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Are Vent-Free Alcohol Burners Safe?

Q: I have just finished reading your position on vent free gas products. I am also against any type of ventless gas fireplace. I cannot find much information on gel or bio-ethanol fireplaces. They are ventless and some are very attractive. What is your call on this type of fireplace system?

Jeff McQueen

Sweepy The fuel used in unvented alcohol fireplaces is liquid or gelled alcohol, usually ethanol or a blend of ethanol and methanol.

The good news: Most ethanol fuel products sold today are organic-based, distilled from fermented sugar found in grapes, corn, sugar cane, etc. This makes ethanol a renewable fuel, which gives it an environmental advantage over both natural gas and LP. Further, because ethanol is one of the the shortest alcohol molecules, much of the liberated energy is from hydrogen combustion: as a result, alcohol exhaust contains less C02 than natural gas or LP exhaust.

The bad news: Like natural gas and LP, ethanol reacts with oxygen during the combustion process to produce carbon dioxide and water, as well as trace quantities of other pollutants such as ozone, carbon monoxide, and nitric oxide. Although present at a somewhat reduced level, these gaseous poisons are still unhealthy to breathe, and in modern tight houses, could lead to the same resperitory, condensation and mold problems created by vent-free gas products.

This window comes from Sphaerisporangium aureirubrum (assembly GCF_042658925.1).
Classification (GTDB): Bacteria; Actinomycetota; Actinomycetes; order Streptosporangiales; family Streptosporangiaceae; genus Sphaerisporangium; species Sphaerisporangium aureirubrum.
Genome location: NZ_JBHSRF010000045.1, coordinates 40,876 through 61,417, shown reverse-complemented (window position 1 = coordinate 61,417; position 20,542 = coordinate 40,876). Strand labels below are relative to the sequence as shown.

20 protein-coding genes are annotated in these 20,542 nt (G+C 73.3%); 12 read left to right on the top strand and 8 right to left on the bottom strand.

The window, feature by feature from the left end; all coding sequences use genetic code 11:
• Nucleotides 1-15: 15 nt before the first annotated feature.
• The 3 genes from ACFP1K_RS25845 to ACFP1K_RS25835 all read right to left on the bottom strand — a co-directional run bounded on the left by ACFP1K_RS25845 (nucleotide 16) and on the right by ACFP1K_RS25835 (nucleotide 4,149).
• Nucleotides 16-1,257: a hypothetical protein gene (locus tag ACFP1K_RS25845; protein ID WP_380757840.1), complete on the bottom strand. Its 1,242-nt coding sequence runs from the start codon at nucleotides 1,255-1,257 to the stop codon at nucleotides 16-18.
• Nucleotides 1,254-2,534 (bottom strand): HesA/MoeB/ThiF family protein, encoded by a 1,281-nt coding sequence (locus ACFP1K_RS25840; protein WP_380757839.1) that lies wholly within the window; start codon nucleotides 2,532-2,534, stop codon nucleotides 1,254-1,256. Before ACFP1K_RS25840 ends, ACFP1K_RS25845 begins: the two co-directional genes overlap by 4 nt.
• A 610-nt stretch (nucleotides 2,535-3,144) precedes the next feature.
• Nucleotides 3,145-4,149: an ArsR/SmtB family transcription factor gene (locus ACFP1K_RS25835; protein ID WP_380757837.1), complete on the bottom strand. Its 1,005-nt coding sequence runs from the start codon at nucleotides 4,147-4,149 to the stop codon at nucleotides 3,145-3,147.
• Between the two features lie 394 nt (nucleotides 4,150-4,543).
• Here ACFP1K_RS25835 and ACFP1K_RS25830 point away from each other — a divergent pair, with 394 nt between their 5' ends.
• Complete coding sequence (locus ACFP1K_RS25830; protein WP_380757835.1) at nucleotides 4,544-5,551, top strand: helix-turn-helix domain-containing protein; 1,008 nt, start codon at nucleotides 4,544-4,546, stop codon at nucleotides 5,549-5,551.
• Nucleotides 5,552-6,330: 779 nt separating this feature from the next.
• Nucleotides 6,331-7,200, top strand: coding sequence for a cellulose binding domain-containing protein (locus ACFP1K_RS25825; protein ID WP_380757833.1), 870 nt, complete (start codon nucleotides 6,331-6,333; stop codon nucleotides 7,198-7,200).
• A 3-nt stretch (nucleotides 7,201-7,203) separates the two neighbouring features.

The bottom line: Much is still not known about the long-term affects of exposure to even slightly accelerated levels of CO, CO2 and NO2 in the home breathing environment. If you opt for a gelled alcohol fireplace, it would be prudent to limit burn times, ventilate the area during use, and avoid any exposure of the elderly, pregnant, sick, or very young to the exhaust fumes.


To read about how much CO2 a vent-free fireplace exhausts into the breathing space, click here.

To read about a recent study of the effects of long-term exposure to CO gases, click here.

To read postings from vent-free gas exhaust exposure victims, click here.

To read a posting about vent-free gas appliances from an indoor air quality scientist, click here.

To read exerpts from a recent Consumer Reports article about vent-free fireplaces, click here.

To read letters in defense of vent-free products, click here.

To read our opinion about vent-free gas appliances, click here.

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